SUE JACKSON Therapist/Writer/Photographer/Activist

Last year, as the unofficial blogger/photographer to the anti-East-West Link campaign, our battles were my blog's entire focus. But by Christmas, with the electoral win for people power and the dumping of the dud Tunnel, I was suddenly at a loss. What to write about now? Not sure yet. But there will be ongoing musings and images from this Australian life. So please leave a message. (No need to sign into an account. Simply comment as ‘anonymous’; then leave your name within the comment itself.)

Saturday, June 29, 2013

Trash's Treasure: An Insider's View of Melbourne's Graffiti Art

Green-eyed goddess

On Wednesday I paid my second visit to an art work in progress on Melbourne's super busy Alexandra Parade. I was keen to see how 'Trash', a young female street artist, was faring with the work commissioned by the hairdressing salon whose wall her goddess adorns.
I've learnt lots from Trash about life as a street artist.
One thing I hadn't realised was that street art coda and language features a Byzantine level of complexity. For example, sometimes 'graffiti art' is used as the general term to cover all sorts of temporary art works. At other times and places, the word 'graffiti art' is avoided at all costs because of its association with illegality and official reprisals, and is replaced by the term 'street art'.
And reprisals are commonplace, according to Trash. Being caught in flagrante delicto after several official warnings, graffiti artists can find themselves in court or even serving prison sentences. One way artists avoid official scrutiny is obviously by working at night in out-of-the-way spots. Another is by being careful about how and if they are photographed. They also typically use a range of different alias or tags to keep officialdom guessing.
I was surprised at one consequence of the illegality of grafitti art. As artists are prohibited from carrying the tools of their trade on public transport, cartage can present a big problem, especially when they are working on a large piece. I couldn't imagine how a woman as slight as Trash managed to carry all her stuff.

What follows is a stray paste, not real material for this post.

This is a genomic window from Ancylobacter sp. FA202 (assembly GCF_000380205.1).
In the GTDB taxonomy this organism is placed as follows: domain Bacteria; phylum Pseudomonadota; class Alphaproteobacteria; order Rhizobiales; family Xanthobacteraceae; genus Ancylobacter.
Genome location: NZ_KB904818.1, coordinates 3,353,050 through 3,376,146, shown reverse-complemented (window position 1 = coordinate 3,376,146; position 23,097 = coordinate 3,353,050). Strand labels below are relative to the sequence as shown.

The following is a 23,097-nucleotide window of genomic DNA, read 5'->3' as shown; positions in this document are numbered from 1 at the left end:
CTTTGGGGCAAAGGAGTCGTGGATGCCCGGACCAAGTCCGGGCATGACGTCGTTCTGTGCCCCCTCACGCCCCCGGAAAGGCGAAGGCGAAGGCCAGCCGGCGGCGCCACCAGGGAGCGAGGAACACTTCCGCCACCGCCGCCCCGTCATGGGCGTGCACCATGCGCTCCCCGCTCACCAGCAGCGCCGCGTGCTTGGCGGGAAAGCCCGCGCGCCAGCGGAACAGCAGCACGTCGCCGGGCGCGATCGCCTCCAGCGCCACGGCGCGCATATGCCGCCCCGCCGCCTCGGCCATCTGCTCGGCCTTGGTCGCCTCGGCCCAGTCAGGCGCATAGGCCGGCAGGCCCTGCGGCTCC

Prohibited items: Trash's art equipment on bus seat

Trash has a point when she says that official punishment of graffiti artists is unjust.  As Melbourne is now a Mecca for 'graffiti tourism', which puts dollars into government coffers, you would think that even purely on the basis of self interest officialdom would turn a blind eye. Mike Brown, Melbourne's very own Graffiti Godfather, who argued passionately thirty years ago that 'graffiti kids' should be given a fair go, would certainly have advocated that.
Speaking of dollars, it turns out that being a street artist is not cheap. The equipment above cost around $300. And not even all commissioned works are income-generating. When I asked Trash how she manages to stay afloat financially, she admitted it was difficult. She has relied on a series of 'crap jobs' to support her art practice. 'I do it for love', she said simply.
And some commissioned pieces do pay. The problem with that is hardly a new one. Trash never usually paints women and her preference is for abstract art, but she still accepted the invitation to create the green-eyed goddess. I'm sure even Michaelangelo and Leonardo da Vinci sometimes got sick of painting angels and flayed saints. They might have liked to let their hair down and paint bar scenes or country fairs had they not had to accede to the requests of their patrons. Whatever their personal preferences, sometimes artists just have to follow the money.


Trash at work